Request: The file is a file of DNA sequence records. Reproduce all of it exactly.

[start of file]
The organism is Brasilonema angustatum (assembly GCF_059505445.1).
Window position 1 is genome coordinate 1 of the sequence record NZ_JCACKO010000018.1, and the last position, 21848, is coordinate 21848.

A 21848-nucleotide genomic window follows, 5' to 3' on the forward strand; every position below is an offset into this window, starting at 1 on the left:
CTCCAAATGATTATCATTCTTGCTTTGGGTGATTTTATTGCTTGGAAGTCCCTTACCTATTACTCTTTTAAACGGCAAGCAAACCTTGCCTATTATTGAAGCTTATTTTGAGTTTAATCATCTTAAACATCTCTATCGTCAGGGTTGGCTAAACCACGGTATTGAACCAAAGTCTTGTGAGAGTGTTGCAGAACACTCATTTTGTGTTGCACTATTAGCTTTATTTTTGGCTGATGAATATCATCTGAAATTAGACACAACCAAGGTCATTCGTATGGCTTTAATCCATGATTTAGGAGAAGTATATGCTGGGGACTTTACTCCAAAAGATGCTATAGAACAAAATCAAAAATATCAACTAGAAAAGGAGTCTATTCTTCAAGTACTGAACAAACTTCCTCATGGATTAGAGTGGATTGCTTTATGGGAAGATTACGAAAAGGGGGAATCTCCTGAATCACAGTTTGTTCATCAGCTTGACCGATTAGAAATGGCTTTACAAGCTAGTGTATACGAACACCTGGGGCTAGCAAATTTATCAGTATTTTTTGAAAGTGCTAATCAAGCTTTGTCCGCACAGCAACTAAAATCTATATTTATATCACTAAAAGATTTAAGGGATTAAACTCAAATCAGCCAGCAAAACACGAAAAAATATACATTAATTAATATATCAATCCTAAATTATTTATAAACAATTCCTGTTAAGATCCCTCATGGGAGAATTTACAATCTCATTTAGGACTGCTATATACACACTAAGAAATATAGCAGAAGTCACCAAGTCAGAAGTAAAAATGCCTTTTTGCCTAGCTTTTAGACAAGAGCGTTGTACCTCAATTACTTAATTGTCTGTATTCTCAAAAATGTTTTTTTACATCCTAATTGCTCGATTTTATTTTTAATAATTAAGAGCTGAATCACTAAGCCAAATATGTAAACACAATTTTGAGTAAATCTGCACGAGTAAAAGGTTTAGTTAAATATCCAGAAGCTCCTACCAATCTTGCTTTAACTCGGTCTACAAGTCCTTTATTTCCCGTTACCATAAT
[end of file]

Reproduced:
The organism is Brasilonema angustatum (assembly GCF_059505445.1).
Window position 1 is genome coordinate 1 of the sequence record NZ_JCACKO010000018.1, and the last position, 21848, is coordinate 21848.

A 21848-nucleotide genomic window follows, 5' to 3' on the forward strand; every position below is an offset into this window, starting at 1 on the left:
CTCCAAATGATTATCATTCTTGCTTTGGGTGATTTTATTGCTTGGAAGTCCCTTACCTATTACTCTTTTAAACGGCAAGCAAACCTTGCCTATTATTGAAGCTTATTTTGAGTTTAATCATCTTAAACATCTCTATCGTCAGGGTTGGCTAAACCACGGTATTGAACCAAAGTCTTGTGAGAGTGTTGCAGAACACTCATTTTGTGTTGCACTATTAGCTTTATTTTTGGCTGATGAATATCATCTGAAATTAGACACAACCAAGGTCATTCGTATGGCTTTAATCCATGATTTAGGAGAAGTATATGCTGGGGACTTTACTCCAAAAGATGCTATAGAACAAAATCAAAAATATCAACTAGAAAAGGAGTCTATTCTTCAAGTACTGAACAAACTTCCTCATGGATTAGAGTGGATTGCTTTATGGGAAGATTACGAAAAGGGGGAATCTCCTGAATCACAGTTTGTTCATCAGCTTGACCGATTAGAAATGGCTTTACAAGCTAGTGTATACGAACACCTGGGGCTAGCAAATTTATCAGTATTTTTTGAAAGTGCTAATCAAGCTTTGTCCGCACAGCAACTAAAATCTATATTTATATCACTAAAAGATTTAAGGGATTAAACTCAAATCAGCCAGCAAAACACGAAAAAATATACATTAATTAATATATCAATCCTAAATTATTTATAAACAATTCCTGTTAAGATCCCTCATGGGAGAATTTACAATCTCATTTAGGACTGCTATATACACACTAAGAAATATAGCAGAAGTCACCAAGTCAGAAGTAAAAATGCCTTTTTGCCTAGCTTTTAGACAAGAGCGTTGTACCTCAATTACTTAATTGTCTGTATTCTCAAAAATGTTTTTTTACATCCTAATTGCTCGATTTTATTTTTAATAATTAAGAGCTGAATCACTAAGCCAAATATGTAAACACAATTTTGAGTAAATCTGCACGAGTAAAAGGTTTAGTTAAATATCCAGAAGCTCCTACCAATCTTGCTTTAACTCGGTCTACAAGTCCTTTATTTCCCGTTACCATAAT